A tiny figure in a tattered and bloodied yellow dress runs through the woods. Tripping over her own feet, she clutches her belly, throwing frantic glances behind her. This is the opening to Grace, a novel by PCC’s writer in residence Natashia Deon. The scene came to her, somewhere between daydream and hallucination, while in her home, clutching her newborn so, when she was transported to the 1850s Alabama woods. Feeling connected to the young slave woman, Deon felt compelled to tell her story.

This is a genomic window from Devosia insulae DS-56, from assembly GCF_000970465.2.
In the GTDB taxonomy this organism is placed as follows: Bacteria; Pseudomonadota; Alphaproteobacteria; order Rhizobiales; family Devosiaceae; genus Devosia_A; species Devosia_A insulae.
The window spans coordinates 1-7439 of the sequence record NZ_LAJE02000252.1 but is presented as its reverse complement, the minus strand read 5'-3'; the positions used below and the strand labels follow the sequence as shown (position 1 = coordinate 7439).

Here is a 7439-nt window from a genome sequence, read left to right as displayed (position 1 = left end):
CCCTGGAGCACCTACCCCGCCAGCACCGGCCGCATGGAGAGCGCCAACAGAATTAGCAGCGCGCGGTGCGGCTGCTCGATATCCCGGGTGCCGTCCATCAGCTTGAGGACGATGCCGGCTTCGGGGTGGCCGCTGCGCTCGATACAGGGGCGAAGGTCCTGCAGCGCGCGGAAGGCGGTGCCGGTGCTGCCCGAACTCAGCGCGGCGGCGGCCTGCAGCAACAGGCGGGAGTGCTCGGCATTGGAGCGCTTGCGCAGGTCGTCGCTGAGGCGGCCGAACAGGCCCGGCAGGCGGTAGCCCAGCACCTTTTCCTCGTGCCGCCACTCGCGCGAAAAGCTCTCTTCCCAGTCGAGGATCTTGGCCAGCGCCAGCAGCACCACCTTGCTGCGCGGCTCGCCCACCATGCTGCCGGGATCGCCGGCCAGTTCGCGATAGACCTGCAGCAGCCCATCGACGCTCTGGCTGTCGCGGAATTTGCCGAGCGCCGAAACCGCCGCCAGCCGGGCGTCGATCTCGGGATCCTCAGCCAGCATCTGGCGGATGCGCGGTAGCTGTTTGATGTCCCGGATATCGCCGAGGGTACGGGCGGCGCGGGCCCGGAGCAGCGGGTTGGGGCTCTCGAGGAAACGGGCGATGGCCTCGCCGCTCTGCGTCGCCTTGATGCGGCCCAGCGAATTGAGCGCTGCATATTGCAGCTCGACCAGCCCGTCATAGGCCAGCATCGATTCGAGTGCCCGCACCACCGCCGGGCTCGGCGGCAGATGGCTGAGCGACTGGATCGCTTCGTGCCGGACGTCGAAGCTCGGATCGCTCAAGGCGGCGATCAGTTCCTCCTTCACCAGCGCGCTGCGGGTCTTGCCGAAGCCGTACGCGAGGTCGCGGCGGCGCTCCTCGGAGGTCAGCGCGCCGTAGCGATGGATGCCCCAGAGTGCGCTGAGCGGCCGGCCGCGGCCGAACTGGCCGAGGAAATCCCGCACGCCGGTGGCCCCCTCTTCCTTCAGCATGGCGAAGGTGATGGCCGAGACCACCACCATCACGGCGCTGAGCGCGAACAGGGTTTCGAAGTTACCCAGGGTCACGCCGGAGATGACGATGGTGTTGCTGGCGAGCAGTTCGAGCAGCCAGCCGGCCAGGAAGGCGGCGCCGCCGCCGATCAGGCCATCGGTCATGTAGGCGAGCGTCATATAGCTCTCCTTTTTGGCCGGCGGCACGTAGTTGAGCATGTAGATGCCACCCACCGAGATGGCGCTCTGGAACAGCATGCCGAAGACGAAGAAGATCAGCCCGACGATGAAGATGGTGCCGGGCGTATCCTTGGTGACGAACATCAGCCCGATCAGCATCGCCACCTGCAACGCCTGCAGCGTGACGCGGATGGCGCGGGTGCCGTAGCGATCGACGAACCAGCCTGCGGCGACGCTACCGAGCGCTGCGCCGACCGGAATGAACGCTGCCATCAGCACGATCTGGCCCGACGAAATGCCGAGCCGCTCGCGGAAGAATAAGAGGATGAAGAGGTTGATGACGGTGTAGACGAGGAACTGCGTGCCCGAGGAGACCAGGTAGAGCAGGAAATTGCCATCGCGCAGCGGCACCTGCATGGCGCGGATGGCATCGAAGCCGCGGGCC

13th: From slave to criminal with one amendment
Cries of shock and gasps of disbelief echoed off the walls from students who watched stock footage of a black man being pushed, kicked and beaten by a mob of white men. The voice-over of current president Donald Trump from his campaign rallies intermingled with the footage stating, “Knock the crap out of ‘em would ya? In the good old days this doesn’t happen because they used to treat them very very rough and when they protested once, you know they would not do it …
Pathway research conference swarms campus
To the left, posters on slavery and racism. To the right, students discussing time traveling concepts. Everywhere one looked at the quad of the PCC campus, students engaged in various discussions brought on by hundreds of first-year Pathways students.